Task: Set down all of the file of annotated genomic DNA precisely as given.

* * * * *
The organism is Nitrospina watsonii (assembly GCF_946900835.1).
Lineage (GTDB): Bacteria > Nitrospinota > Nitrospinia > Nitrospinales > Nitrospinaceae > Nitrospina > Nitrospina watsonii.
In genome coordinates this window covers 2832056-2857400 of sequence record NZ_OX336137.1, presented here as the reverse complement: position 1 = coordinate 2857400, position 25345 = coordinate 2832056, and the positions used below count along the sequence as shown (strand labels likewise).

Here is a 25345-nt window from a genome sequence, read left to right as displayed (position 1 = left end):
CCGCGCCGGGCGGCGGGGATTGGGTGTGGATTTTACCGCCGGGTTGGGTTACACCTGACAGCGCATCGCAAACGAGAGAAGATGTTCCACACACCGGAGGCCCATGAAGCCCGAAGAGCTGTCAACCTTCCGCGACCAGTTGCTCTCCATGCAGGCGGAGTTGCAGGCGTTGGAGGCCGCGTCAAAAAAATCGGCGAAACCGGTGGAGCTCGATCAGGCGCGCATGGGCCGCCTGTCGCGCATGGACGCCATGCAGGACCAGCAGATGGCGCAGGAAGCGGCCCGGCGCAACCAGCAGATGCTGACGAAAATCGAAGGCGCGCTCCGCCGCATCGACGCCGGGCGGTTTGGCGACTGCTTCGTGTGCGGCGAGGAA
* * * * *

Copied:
The organism is Nitrospina watsonii (assembly GCF_946900835.1).
Lineage (GTDB): Bacteria > Nitrospinota > Nitrospinia > Nitrospinales > Nitrospinaceae > Nitrospina > Nitrospina watsonii.
In genome coordinates this window covers 2832056-2857400 of sequence record NZ_OX336137.1, presented here as the reverse complement: position 1 = coordinate 2857400, position 25345 = coordinate 2832056, and the positions used below count along the sequence as shown (strand labels likewise).

Here is a 25345-nt window from a genome sequence, read left to right as displayed (position 1 = left end):
CCGCGCCGGGCGGCGGGGATTGGGTGTGGATTTTACCGCCGGGTTGGGTTACACCTGACAGCGCATCGCAAACGAGAGAAGATGTTCCACACACCGGAGGCCCATGAAGCCCGAAGAGCTGTCAACCTTCCGCGACCAGTTGCTCTCCATGCAGGCGGAGTTGCAGGCGTTGGAGGCCGCGTCAAAAAAATCGGCGAAACCGGTGGAGCTCGATCAGGCGCGCATGGGCCGCCTGTCGCGCATGGACGCCATGCAGGACCAGCAGATGGCGCAGGAAGCGGCCCGGCGCAACCAGCAGATGCTGACGAAAATCGAAGGCGCGCTCCGCCGCATCGACGCCGGGCGGTTTGGCGACTGCTTCGTGTGCGGCGAGGAA